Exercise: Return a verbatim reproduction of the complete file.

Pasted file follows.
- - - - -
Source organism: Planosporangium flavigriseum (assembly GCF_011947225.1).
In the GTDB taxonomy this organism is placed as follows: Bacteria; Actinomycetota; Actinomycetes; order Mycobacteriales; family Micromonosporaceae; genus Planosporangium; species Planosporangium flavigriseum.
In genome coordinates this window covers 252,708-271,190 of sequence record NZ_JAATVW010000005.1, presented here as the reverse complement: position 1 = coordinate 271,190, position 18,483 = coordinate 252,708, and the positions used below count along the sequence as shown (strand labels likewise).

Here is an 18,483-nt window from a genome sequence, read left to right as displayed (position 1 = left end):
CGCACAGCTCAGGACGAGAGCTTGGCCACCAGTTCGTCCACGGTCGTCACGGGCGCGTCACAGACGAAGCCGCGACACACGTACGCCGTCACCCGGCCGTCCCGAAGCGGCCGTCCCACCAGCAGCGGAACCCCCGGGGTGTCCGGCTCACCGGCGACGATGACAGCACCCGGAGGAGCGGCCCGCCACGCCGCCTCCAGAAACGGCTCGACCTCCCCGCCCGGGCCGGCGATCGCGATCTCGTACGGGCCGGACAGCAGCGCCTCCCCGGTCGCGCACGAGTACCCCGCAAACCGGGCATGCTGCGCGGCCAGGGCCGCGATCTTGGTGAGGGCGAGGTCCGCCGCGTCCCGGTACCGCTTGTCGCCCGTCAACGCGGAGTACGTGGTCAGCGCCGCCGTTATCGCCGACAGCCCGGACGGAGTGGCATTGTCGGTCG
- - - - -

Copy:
Source organism: Planosporangium flavigriseum (assembly GCF_011947225.1).
In the GTDB taxonomy this organism is placed as follows: Bacteria; Actinomycetota; Actinomycetes; order Mycobacteriales; family Micromonosporaceae; genus Planosporangium; species Planosporangium flavigriseum.
In genome coordinates this window covers 252,708-271,190 of sequence record NZ_JAATVW010000005.1, presented here as the reverse complement: position 1 = coordinate 271,190, position 18,483 = coordinate 252,708, and the positions used below count along the sequence as shown (strand labels likewise).

Here is an 18,483-nt window from a genome sequence, read left to right as displayed (position 1 = left end):
CGCACAGCTCAGGACGAGAGCTTGGCCACCAGTTCGTCCACGGTCGTCACGGGCGCGTCACAGACGAAGCCGCGACACACGTACGCCGTCACCCGGCCGTCCCGAAGCGGCCGTCCCACCAGCAGCGGAACCCCCGGGGTGTCCGGCTCACCGGCGACGATGACAGCACCCGGAGGAGCGGCCCGCCACGCCGCCTCCAGAAACGGCTCGACCTCCCCGCCCGGGCCGGCGATCGCGATCTCGTACGGGCCGGACAGCAGCGCCTCCCCGGTCGCGCACGAGTACCCCGCAAACCGGGCATGCTGCGCGGCCAGGGCCGCGATCTTGGTGAGGGCGAGGTCCGCCGCGTCCCGGTACCGCTTGTCGCCCGTCAACGCGGAGTACGTGGTCAGCGCCGCCGTTATCGCCGACAGCCCGGACGGAGTGGCATTGTCGGTCG